It's hardly news that contemporary television programming presents a minefield of potentially offensive content to conscientious parents.
Not since the late 1980s advent of Fox's "Married ... With Children," perhaps not since the spate of frequently edgy comedies produced by Norman Lear beginning in the 1970s, has it been a safe bet for Mom, Dad and the kids to channel-surf at random. Nor, despite the absence of smirking sexual jokes and leering innuendo, does the field of TV drama necessarily offer families a safe haven.
The occasional "Hallmark Hall of Fame" series -- which reaches all the way back to Christmas Eve 1951 -- has long been an admirable holdout against this downward trend. While the aesthetic quality of its productions may vary, the values showcased, together with the behavior and vocabulary on display, make these now-and-then treats reliably worry-free.
The latest offering to bear the Hallmark imprint, the romantic drama "Remember Sunday," airs on ABC Sunday, April 21, 9-11 p.m. EDT.
This endearing, if slightly naive, tale charts the amatory problems of New Orleans jewelry shop assistant Gus Gillenwater (Zachary Levi). Three years before we first encounter him, Gus, then a high-powered California-based astrophysicist, suffered an aneurism that resulted in the complete loss of his short-term memory.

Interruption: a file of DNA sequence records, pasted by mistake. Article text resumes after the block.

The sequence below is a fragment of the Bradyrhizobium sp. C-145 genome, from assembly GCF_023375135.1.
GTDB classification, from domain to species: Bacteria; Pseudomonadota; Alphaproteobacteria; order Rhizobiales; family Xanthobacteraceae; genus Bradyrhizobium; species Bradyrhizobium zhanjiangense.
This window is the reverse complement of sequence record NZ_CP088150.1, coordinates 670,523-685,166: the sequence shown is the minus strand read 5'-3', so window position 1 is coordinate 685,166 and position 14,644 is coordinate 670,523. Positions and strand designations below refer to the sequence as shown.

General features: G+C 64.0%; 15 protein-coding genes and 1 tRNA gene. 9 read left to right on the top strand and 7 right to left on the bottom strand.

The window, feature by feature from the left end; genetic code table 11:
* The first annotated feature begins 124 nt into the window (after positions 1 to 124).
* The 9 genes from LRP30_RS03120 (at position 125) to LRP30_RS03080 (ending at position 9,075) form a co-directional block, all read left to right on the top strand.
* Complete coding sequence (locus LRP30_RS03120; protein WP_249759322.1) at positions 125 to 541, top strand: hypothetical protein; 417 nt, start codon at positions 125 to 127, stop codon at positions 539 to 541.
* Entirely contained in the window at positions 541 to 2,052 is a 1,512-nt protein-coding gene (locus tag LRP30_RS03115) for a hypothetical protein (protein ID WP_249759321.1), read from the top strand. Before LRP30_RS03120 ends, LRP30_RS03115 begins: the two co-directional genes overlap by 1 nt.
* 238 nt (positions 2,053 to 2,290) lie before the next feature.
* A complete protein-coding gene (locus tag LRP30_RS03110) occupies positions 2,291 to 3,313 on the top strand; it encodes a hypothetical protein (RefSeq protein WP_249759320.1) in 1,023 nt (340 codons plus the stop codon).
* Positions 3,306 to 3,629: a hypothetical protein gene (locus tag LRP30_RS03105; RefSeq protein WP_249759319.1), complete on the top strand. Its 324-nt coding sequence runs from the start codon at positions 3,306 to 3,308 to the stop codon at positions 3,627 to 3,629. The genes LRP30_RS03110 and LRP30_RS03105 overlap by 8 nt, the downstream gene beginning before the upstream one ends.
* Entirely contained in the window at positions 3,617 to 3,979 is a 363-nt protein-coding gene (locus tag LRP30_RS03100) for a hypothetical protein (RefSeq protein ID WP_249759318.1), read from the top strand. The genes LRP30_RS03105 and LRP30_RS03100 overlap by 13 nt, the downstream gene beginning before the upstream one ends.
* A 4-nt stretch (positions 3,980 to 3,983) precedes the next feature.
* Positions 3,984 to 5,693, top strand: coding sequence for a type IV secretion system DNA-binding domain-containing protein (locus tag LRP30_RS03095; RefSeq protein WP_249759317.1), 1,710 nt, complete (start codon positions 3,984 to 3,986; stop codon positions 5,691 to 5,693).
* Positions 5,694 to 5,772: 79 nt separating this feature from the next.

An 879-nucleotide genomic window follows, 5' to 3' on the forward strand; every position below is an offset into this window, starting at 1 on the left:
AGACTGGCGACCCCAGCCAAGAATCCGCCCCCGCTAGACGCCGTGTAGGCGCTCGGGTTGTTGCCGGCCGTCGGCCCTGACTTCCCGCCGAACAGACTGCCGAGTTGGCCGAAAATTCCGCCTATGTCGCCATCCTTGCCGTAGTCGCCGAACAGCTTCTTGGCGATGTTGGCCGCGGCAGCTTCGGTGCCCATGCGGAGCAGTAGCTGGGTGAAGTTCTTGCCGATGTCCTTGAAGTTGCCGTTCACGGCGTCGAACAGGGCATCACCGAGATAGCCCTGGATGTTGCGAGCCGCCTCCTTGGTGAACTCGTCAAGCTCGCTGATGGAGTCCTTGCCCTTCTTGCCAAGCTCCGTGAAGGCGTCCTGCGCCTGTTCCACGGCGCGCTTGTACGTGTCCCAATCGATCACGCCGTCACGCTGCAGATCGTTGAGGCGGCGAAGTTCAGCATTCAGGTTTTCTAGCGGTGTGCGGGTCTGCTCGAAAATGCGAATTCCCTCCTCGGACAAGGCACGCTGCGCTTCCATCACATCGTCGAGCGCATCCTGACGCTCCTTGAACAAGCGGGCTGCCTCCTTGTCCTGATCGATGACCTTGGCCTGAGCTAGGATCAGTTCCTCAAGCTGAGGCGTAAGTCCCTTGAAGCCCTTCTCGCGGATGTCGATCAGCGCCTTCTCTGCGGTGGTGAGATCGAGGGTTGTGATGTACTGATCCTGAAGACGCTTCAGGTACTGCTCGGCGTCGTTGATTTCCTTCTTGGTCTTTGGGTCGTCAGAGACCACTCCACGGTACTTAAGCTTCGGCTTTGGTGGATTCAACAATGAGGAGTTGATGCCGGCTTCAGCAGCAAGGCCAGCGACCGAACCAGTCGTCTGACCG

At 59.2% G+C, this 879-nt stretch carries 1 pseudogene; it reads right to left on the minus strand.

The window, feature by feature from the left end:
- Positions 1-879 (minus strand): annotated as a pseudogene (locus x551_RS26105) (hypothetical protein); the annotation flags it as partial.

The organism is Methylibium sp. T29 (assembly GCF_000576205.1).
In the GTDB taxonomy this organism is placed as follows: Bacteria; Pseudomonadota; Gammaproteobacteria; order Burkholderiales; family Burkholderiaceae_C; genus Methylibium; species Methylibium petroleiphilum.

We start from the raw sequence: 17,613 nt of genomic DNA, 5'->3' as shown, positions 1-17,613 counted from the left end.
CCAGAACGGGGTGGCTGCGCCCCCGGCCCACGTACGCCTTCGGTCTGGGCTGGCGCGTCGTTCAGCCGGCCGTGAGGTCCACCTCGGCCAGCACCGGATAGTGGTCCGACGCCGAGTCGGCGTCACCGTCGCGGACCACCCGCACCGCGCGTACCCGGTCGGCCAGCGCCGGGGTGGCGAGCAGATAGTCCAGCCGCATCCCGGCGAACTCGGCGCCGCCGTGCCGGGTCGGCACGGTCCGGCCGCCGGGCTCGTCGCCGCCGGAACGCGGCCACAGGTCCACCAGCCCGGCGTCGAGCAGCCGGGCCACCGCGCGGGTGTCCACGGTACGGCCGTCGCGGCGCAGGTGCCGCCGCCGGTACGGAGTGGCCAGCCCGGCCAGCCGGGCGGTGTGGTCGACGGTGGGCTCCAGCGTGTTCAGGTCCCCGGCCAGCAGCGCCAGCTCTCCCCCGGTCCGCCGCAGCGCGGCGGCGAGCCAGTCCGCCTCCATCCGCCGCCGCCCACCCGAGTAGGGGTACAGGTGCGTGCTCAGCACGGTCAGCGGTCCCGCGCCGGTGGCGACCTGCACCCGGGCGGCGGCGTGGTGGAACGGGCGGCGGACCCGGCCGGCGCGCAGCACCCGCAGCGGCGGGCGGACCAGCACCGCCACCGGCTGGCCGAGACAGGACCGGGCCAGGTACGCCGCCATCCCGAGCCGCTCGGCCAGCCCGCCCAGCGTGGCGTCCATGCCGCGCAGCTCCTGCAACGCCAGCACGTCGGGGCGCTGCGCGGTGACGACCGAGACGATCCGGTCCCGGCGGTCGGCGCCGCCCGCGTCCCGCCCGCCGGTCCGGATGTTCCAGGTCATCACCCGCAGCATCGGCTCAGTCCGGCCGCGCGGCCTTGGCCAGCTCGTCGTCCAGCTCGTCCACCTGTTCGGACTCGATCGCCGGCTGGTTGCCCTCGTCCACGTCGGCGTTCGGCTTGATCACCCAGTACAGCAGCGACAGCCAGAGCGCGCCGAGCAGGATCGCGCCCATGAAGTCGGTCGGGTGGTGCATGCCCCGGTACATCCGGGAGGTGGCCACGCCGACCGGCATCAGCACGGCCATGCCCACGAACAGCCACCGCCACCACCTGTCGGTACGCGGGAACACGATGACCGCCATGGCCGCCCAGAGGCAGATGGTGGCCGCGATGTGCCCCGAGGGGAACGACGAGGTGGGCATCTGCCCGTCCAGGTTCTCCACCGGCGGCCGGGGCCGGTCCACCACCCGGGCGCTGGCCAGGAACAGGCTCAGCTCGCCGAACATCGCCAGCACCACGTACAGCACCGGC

Returning to the Crescent City, his hometown, Gus has since relied on his sister, Lucy (Merritt Wever), and lifelong best pal, Jerry (David Hoffman), to keep him oriented, since each morning he wakes up with no awareness of the recent past.
His difficulties become even more acute after Gus falls for perky but disorganized waitress Molly (Alexis Bledel). Though Molly has captured his heart, simply by going to sleep each night, Gus forgets that he has ever met her. He has to use written and recorded notes to remind himself that she even exists.
Somewhat implausibly, Gus lacks the courage to explain his impairment to Molly. So matters become ever more complicated as Molly is forced to wonder why her otherwise ideal new boyfriend keeps behaving so erratically.
Though the plot may sometimes seem to be propped up by artifice, both main characters are sympathetic -- especially so the frequently bewildered but always good-hearted Gus. The relationship between the pair, moreover, is sweetly respectful and based on mutual concern for each other's welfare.
"Remember Sunday" is rated TV-PG -- parental guidance suggested.